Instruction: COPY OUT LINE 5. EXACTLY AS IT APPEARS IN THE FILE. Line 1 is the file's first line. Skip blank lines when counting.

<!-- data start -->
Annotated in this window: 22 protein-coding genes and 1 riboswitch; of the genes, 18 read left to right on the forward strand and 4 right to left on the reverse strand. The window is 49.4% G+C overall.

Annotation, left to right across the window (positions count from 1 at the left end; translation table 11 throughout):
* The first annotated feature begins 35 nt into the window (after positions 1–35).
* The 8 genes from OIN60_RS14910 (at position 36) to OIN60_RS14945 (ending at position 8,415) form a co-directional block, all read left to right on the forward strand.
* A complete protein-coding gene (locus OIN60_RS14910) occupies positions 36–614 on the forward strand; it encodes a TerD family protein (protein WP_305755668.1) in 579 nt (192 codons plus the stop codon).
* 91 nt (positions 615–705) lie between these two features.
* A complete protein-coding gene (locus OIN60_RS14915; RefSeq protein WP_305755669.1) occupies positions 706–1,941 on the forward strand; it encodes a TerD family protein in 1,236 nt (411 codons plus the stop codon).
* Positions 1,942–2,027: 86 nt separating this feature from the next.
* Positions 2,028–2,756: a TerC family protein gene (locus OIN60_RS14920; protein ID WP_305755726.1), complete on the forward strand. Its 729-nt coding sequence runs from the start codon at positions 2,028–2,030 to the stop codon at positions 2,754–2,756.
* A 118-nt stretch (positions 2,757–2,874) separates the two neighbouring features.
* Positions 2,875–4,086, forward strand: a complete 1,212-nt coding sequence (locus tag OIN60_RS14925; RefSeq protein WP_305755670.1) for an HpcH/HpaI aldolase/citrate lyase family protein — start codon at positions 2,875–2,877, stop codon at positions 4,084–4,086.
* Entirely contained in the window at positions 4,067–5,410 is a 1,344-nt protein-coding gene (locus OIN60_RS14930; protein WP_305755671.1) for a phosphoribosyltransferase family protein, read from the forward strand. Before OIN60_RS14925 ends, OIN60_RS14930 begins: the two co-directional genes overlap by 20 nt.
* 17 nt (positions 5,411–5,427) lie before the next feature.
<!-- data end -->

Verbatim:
* A complete protein-coding gene (locus OIN60_RS14910) occupies positions 36–614 on the forward strand; it encodes a TerD family protein (protein WP_305755668.1) in 579 nt (192 codons plus the stop codon).